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Why does your cat love the heat?

Today we’re talking about the heat, even though it’s possible that you read this article in full-on winter. This email was originally written on a hot day ;-).

Everyone’s worried about their cats and the heat. I do not but I do like to say something about this subject because I receive a lot of private messages about it and want to reassure these people.

Years ago I read a scientific article (don’t ask me which :)) that cats don’t really show any change in behaviour in reaction to extreme temperatures, neither at -10 nor at +40. That thought always kept being stuck in the back of my mind.

The other day a magazine asked me to write another column about ‘What can I do for my cat in this heat’ and I thought, ‘Oh…’. So I call my wonderful colleague, friend and behaviour biologist Els Peeters and I ask: “Els, help me because what I remember is that cats do not really suffer from heat anyway. And what followed was a super interesting conversation that I would like to share with you.

Do cats suffer from the heat?

Surprisingly, our cats normally do not suffer from the heat. Cats can withstand extreme temperatures very well, as they are savannah animals by nature. Their ‘thermoneutral’ temperature, the temperature at which they feel comfortable, is between 30 and 38°Celsius (= 86-100°F, Els tells me. This means that cats feel at their best when it is warmer than usual, however they should always have the choice to go somewhere cooler if they want.

That is why your cat will enjoy sunbathing, she loves this

Their bodies have also been adapted to this. Your cat’s coat insulates her body in such a way that her body temperature is maintained. That is why it is important to not extensively groom your cat, not only because it’s very unnatural and unnecessary (it is normal for the hairs in her fur to be loose, but that does not mean you need to comb them out!), but also because that undercoat comes in very handy during warm temperatures.

Unfortunately there are still a lot of cat groomers and owners who groom out the underwool of the cat because they think it is supposed to be that way. No! That’s not the point! Fortunately, that undercoat is detached easily, because if your cat gets stuck in a bush, you don’t want her to get hurt. However, that doesn’t mean that you have to get rid of that coat, or that this means that you will have less hair around the house all is groomed out. On the contrary, overgrooming means more hair in the house because the cycles of the growth of your cat’s coat is disturbed. If we want to help our cats in the heat, it’s best to stay off the coat.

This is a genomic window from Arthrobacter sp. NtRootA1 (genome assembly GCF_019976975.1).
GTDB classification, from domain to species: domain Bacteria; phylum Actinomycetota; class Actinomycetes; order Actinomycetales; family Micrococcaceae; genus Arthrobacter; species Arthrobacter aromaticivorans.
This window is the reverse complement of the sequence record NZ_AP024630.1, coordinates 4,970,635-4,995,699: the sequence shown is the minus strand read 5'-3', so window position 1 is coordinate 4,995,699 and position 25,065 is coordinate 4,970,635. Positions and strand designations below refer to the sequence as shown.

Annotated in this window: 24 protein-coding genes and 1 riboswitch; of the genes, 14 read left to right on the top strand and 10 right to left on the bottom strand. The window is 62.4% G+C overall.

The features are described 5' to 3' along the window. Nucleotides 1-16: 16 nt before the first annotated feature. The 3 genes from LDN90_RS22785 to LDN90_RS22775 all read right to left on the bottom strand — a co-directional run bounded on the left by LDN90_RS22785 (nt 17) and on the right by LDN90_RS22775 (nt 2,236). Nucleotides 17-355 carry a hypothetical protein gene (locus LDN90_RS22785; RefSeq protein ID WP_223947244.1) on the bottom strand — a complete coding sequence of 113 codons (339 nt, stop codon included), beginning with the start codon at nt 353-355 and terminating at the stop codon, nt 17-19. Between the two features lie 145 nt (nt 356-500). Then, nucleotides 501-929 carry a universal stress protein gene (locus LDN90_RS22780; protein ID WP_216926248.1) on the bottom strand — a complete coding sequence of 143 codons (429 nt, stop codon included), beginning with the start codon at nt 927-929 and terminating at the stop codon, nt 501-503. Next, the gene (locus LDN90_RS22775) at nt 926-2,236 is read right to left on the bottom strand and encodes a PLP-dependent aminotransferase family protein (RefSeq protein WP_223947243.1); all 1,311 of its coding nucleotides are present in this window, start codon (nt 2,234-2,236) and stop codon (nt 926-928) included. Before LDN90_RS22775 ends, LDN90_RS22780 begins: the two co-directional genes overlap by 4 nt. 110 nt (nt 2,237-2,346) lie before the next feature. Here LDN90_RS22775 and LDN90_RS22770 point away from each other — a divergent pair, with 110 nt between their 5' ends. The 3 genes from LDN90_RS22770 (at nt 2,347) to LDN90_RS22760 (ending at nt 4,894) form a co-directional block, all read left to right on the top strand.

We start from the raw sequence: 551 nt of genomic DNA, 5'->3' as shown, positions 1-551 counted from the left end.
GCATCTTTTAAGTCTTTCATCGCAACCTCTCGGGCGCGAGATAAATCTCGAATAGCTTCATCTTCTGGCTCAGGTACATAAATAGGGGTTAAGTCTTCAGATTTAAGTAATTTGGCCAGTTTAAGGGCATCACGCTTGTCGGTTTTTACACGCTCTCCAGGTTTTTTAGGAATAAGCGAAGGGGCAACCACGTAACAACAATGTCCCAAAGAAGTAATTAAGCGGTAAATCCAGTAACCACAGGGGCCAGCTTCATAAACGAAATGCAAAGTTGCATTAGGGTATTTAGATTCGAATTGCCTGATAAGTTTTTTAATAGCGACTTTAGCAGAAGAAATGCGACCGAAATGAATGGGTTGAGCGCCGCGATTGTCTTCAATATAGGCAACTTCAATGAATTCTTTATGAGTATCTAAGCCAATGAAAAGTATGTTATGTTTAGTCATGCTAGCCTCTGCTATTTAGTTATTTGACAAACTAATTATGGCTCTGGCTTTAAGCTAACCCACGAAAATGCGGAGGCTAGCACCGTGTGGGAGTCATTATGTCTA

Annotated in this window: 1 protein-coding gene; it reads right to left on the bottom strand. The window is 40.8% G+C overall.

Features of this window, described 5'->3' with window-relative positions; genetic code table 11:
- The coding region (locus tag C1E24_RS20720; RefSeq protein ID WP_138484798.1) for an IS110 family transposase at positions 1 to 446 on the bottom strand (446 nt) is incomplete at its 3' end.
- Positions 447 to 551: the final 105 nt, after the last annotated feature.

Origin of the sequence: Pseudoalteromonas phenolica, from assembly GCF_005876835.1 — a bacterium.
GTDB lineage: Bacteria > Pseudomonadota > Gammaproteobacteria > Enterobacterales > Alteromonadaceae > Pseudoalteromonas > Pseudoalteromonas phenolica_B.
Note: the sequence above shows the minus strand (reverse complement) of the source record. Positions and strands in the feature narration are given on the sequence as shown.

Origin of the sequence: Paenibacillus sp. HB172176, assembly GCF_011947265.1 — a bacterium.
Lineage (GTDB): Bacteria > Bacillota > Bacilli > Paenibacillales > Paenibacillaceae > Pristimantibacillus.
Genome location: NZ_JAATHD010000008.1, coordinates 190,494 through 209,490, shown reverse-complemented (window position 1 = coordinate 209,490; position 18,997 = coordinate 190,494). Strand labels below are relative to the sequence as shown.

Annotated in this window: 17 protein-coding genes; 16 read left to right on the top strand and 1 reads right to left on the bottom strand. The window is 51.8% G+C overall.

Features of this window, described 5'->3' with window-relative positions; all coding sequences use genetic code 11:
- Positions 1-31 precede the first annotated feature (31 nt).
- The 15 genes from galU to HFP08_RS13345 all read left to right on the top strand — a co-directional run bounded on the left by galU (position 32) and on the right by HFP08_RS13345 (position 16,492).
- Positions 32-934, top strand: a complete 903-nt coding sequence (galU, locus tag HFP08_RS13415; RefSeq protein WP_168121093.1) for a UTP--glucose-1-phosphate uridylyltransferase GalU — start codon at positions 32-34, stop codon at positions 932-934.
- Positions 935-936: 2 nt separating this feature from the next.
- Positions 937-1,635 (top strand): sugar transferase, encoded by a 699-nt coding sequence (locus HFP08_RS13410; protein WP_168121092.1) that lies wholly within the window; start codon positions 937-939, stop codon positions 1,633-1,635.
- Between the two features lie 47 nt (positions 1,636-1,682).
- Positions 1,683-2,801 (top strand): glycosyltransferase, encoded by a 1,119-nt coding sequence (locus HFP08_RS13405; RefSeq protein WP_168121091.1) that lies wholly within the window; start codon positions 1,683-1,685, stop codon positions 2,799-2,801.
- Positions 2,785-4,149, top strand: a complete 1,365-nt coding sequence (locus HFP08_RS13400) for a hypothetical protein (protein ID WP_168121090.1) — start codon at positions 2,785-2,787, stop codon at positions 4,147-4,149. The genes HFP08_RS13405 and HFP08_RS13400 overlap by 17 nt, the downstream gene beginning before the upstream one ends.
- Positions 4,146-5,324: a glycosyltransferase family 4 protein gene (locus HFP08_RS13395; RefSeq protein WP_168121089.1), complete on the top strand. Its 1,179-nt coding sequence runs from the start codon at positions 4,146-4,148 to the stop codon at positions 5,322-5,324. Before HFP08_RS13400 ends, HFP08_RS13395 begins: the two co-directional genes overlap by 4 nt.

And what if they’re really bothered by the heat?

If the cat’s too hot, she’s panting. Immediately place her in a cooler room and provide her with plenty of water and some wet food. Pay extra attention to long haired cats and naked cats that have no natural protection against heat.

What to do? Make sure they get hydrated!

You can support your cat to get more moisture in during these temperatures:
– Give extra wet food, there is more moisture in it than dry food.
– Put water and food far apart, otherwise you demotivate your cat to drink. This is something you do not only in hot weather, but is standard advice.
– Put extra water bowls (especially outside) with diameter +20cm with fresh water.
– Put ice cubes in the bowls in addition to providing fresh water.
– Give bottled and filtered water, cats like it better.

You can also take other measures such as:

– Rub your cat’s coat with a moist microfiber cloth. The water evaporates and cools the body. She’ll lick her coat so she’ll get more moisture in that way.
– Keep the cats inside in the middle of the day so they are not exposed to the warmest temperatures of the day.
– Do not let naked cats out at all, unless they have been rubbed in with sunscreen from head to toe and possibly something to cover their bodies against burning. And then still, keep them inside.
– Provide extra hiding spots to cool down outside.

What about older cats?

Cats that are a bit older need more care anyway, but not more than usual because of the warm weather. Keep an extra eye on your cat’s behaviour for sudden subtle changes, go to the vet if you are not sure.
As a professional we recommend a senior check every 6 months because cats show little to no pain and research shows that 7 to 8 cats in 10 older than 10 years can suffer from ailments. Make sure she gets enough fluids in and that she has free access to all her safe places and important resources.

Thanks to the wonderful Els Peeters for the contribution.

Love, Anneleen ♡

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